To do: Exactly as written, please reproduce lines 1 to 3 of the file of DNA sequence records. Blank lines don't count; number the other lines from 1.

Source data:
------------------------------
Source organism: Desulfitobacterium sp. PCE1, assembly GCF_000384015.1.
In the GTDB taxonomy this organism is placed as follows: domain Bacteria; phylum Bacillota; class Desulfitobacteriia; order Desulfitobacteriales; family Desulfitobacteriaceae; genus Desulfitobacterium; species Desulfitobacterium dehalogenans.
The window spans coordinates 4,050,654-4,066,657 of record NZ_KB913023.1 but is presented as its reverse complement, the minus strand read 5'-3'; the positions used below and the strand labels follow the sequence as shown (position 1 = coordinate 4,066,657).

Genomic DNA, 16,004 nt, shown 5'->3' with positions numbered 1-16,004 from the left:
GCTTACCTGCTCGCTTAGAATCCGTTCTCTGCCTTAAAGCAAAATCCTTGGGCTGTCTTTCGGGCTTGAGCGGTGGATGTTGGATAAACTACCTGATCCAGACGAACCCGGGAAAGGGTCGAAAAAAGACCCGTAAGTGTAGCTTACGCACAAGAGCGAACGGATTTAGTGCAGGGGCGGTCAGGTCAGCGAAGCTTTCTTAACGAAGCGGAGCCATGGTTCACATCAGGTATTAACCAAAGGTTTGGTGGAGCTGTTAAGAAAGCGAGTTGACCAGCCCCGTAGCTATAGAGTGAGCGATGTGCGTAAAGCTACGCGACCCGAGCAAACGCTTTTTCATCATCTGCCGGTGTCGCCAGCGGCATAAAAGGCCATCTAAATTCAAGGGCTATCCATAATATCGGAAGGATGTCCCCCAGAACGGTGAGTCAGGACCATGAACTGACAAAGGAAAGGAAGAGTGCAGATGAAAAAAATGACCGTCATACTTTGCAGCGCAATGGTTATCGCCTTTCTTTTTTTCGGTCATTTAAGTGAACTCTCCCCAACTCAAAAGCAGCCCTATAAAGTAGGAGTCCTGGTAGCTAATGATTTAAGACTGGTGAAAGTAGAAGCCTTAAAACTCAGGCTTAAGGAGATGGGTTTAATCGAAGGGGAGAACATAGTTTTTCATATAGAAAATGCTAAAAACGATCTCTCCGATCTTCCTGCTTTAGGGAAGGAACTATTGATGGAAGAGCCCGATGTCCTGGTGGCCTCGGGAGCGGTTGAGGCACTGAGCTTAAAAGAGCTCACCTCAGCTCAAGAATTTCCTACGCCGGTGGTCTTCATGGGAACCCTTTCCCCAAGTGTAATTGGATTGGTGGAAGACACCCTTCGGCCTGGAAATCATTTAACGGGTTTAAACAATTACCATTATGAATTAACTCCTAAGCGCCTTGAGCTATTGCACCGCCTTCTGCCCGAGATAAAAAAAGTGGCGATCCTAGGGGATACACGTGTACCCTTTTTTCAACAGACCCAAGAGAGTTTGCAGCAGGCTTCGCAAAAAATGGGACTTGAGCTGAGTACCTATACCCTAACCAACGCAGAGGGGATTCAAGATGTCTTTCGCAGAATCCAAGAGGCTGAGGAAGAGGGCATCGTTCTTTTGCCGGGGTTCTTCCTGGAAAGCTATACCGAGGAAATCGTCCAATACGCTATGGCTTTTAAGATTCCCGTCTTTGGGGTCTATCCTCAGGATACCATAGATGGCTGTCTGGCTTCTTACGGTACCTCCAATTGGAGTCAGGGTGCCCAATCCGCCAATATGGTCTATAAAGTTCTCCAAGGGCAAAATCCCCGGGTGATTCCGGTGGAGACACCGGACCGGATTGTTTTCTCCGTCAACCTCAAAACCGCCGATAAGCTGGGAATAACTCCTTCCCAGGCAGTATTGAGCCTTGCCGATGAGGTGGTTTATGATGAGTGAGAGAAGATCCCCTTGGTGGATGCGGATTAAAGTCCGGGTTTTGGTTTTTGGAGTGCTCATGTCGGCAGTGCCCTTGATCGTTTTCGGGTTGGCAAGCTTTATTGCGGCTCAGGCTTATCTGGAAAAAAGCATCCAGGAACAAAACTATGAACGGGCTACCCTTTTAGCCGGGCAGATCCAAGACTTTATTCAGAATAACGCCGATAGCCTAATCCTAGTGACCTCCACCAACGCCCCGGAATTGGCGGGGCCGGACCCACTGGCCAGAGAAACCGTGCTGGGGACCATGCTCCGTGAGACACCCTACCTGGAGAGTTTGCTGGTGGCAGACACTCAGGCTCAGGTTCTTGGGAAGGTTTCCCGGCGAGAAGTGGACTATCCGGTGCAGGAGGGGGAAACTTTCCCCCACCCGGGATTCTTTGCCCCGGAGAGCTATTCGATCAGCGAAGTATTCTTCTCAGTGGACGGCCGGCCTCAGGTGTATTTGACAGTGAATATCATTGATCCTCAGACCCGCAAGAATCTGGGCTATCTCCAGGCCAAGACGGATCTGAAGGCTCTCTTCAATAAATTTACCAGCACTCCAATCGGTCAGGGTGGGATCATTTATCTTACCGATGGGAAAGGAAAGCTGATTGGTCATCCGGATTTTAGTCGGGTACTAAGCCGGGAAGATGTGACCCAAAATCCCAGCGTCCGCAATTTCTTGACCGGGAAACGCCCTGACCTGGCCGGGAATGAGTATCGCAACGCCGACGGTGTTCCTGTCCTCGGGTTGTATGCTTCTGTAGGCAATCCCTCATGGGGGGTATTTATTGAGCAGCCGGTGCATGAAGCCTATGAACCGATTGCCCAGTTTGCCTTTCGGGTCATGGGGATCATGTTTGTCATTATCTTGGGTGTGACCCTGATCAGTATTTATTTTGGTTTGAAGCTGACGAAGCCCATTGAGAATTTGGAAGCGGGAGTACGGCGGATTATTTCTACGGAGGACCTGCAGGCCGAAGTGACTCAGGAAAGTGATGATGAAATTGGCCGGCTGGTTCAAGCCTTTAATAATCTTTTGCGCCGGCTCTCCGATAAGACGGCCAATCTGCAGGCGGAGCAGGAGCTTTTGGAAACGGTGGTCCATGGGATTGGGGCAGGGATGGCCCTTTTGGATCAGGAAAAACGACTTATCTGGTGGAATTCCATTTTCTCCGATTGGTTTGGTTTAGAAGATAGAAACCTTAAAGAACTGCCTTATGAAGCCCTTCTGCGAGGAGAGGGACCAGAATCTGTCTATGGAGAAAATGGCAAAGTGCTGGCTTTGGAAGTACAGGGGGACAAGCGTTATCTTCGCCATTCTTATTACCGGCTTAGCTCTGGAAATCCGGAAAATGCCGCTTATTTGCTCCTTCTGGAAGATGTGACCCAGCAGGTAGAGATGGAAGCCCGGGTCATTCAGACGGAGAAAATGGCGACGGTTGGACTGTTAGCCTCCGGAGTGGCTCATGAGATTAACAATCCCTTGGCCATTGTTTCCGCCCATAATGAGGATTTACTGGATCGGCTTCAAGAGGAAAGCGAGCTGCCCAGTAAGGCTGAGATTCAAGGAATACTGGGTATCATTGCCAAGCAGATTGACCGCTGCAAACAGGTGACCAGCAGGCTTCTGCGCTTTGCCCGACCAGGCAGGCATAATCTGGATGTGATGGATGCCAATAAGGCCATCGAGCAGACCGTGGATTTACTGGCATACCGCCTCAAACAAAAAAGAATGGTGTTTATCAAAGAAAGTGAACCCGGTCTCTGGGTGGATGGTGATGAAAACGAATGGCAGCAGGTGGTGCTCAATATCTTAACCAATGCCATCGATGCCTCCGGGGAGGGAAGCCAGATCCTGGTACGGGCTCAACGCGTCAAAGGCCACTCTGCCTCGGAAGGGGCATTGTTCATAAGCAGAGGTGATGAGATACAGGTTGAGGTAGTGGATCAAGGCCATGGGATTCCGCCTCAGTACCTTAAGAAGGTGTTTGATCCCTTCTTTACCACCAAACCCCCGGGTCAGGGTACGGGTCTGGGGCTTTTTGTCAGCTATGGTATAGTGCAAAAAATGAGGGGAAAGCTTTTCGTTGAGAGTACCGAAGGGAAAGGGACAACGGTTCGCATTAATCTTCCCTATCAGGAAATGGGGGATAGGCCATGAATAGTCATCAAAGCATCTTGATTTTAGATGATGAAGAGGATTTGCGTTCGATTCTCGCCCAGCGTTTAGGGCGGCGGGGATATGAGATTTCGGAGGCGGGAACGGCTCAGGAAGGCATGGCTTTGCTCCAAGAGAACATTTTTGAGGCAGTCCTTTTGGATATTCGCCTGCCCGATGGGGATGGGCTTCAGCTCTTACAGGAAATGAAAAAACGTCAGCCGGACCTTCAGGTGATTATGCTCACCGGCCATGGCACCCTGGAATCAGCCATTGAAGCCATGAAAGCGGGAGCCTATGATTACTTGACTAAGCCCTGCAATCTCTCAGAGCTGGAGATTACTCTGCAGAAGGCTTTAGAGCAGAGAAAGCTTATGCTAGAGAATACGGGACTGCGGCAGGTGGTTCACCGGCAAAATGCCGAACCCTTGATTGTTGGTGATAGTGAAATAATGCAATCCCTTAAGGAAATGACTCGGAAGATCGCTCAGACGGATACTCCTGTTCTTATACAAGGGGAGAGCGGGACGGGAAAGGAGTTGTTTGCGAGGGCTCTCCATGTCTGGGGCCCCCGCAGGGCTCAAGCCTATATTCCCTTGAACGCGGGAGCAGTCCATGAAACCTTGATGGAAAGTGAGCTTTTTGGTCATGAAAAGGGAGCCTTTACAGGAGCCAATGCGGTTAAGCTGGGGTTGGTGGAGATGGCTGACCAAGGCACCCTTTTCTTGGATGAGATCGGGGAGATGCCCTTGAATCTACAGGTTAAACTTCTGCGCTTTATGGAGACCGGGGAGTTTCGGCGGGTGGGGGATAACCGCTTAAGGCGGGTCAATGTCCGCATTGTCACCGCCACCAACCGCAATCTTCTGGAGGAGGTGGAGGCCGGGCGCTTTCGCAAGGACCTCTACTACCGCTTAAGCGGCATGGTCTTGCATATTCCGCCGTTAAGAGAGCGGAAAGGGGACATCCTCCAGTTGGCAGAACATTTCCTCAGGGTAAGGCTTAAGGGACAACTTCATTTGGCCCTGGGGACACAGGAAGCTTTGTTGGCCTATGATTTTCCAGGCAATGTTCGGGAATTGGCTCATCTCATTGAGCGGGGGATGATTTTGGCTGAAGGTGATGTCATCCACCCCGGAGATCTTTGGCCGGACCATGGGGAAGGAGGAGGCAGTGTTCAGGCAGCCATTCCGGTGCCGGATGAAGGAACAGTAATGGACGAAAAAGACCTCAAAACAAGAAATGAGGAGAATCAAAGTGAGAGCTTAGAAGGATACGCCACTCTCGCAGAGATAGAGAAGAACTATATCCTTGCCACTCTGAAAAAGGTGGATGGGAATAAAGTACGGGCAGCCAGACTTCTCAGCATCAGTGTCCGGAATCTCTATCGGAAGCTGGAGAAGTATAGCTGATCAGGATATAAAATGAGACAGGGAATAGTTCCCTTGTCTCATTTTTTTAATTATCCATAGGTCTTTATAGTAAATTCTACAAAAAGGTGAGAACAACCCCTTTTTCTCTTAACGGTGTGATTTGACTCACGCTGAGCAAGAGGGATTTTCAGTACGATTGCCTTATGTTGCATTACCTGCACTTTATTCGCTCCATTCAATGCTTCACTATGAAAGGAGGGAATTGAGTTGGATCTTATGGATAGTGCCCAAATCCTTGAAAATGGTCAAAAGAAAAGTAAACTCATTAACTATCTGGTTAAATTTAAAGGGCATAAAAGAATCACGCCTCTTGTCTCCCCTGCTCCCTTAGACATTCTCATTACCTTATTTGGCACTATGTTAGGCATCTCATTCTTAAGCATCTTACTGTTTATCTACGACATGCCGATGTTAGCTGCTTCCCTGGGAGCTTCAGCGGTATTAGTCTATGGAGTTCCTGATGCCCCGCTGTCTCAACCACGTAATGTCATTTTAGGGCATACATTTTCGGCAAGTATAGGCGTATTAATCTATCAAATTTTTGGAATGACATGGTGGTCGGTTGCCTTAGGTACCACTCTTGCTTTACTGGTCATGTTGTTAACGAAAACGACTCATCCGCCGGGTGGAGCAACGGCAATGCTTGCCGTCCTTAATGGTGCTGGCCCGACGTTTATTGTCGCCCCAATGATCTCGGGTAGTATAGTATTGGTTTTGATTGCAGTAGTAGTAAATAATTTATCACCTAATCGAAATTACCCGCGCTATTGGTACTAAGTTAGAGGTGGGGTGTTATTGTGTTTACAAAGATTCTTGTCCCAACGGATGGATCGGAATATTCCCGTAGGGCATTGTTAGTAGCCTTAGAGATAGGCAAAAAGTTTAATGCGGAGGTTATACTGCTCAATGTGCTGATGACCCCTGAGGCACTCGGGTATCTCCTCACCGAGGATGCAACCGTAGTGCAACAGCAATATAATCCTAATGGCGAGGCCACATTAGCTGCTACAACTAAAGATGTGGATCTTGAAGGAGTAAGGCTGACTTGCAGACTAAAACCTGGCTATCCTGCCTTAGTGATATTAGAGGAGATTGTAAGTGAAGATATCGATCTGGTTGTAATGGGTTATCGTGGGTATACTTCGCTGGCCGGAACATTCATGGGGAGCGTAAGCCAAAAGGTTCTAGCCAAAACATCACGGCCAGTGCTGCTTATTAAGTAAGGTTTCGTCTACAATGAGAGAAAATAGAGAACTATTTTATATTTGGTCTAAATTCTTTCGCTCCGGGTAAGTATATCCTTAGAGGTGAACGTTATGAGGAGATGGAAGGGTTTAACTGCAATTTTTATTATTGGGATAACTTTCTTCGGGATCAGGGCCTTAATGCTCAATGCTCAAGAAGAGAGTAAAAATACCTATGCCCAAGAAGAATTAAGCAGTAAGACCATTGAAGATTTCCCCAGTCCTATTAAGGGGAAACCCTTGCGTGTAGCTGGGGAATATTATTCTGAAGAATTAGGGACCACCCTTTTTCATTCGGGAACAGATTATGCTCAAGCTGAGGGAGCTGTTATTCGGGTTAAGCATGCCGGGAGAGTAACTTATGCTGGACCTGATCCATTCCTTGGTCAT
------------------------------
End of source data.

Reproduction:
Source organism: Desulfitobacterium sp. PCE1, assembly GCF_000384015.1.
In the GTDB taxonomy this organism is placed as follows: domain Bacteria; phylum Bacillota; class Desulfitobacteriia; order Desulfitobacteriales; family Desulfitobacteriaceae; genus Desulfitobacterium; species Desulfitobacterium dehalogenans.
The window spans coordinates 4,050,654-4,066,657 of record NZ_KB913023.1 but is presented as its reverse complement, the minus strand read 5'-3'; the positions used below and the strand labels follow the sequence as shown (position 1 = coordinate 4,066,657).